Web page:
From Publishers Weekly
The third installment (the first to be published in the U.S.) in a British-originated series, this uneven anthology of stories by chick lit's bright lights showcases some engaging voices. Many of the selections, however, lack focus and shape, and while most begin energetically, more than a few fizzle before ending abruptly. Notable exceptions include "Cat Lady" by Alisa Valdes-Rodriguez (The Dirty Girls Social Club
), in which a woman trying to embrace her inner spinster ("Dear self: If you are still single and haven't had one good date in the preceding two years... [s]ave yourself a future of humiliation and too much makeup and realize one important truth: You are now a cat lady") finds unexpected romance. In "New York" by Jill A. Davis (Girls' Poker Night
), a woman recovering from a breakdown finds her niche and a second chance for success in magazine publishing. Premonitions by a psychic roommate in "Know it All" by Sarah Mlynowski (Milkrun
) help the story's narrator finally make a decision regarding her on-again off-again boyfriend. Some big names disappoint, including Jennifer Weiner (Good in Bed
) and Anna Maxted (Running in Heels
). The anthology supports an excellent cause—a percentage of the proceeds go to the humanitarian organization War Child—but it's not consistently gratifying as entertainment.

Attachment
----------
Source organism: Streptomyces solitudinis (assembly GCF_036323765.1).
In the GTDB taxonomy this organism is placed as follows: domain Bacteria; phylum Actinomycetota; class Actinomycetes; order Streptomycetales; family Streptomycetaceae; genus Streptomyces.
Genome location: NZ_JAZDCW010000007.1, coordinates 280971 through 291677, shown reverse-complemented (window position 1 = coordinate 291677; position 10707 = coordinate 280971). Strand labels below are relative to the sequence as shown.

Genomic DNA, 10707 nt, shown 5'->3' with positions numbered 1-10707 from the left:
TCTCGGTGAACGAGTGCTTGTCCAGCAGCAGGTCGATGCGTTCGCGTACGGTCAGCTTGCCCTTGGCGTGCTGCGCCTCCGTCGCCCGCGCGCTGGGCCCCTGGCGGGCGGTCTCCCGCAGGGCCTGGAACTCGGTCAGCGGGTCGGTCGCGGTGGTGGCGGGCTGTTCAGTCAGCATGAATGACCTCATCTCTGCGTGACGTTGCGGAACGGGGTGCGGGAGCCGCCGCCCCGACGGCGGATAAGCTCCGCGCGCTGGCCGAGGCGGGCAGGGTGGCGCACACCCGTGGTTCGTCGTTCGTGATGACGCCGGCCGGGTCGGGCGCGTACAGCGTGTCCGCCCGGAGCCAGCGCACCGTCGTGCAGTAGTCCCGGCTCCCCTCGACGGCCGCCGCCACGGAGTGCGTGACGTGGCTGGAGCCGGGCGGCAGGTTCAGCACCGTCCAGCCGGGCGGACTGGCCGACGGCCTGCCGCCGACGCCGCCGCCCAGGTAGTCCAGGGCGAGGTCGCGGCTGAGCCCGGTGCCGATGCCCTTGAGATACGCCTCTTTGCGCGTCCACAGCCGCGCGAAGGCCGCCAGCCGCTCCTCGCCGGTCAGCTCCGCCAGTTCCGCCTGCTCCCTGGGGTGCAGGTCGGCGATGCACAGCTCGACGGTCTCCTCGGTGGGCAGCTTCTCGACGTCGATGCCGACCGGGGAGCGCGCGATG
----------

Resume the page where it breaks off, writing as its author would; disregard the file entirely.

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Originally started in the UK, the Girls' (and Boys') Night In collections gather together hip fiction for the twenty- and thirtysomething sets. The U.S. version collects 21 stories from such popular chick-lit authors as Meg Cabot, Alisa Valdes-Rodriguez, Isabel Wolff, Anna Maxted, and Lisa Jewell. In Cabot's "Party Planner," Charity, an event planner at the New York Journal
, plans a bang-up company party that goes disastrously awry, though her efforts don't go unnoticed by one handsome supervisor. Sophie Kinsella's "Changing People" brings an old boyfriend back into Sarah's life via a friend's new business scheme. In Sarah Mlynowski's "Know It All," Shaun's psychic roommate allows her to thwart fate's attempts to hook her ex-boyfriend up with a friendly redhead. Jennifer Weiner's "Good Men" revisits Bruce Guberman, the feckless ex-boyfriend of her heroine in Good in Bed
(2001), before the pair called it quits. Packed with stories from today's hottest authors, and with proceeds going to the charity War Child, this collection is a must-read for chick lit's many enthusiasts. Kristine HuntleyCopyright © American Library Association. All rights reserved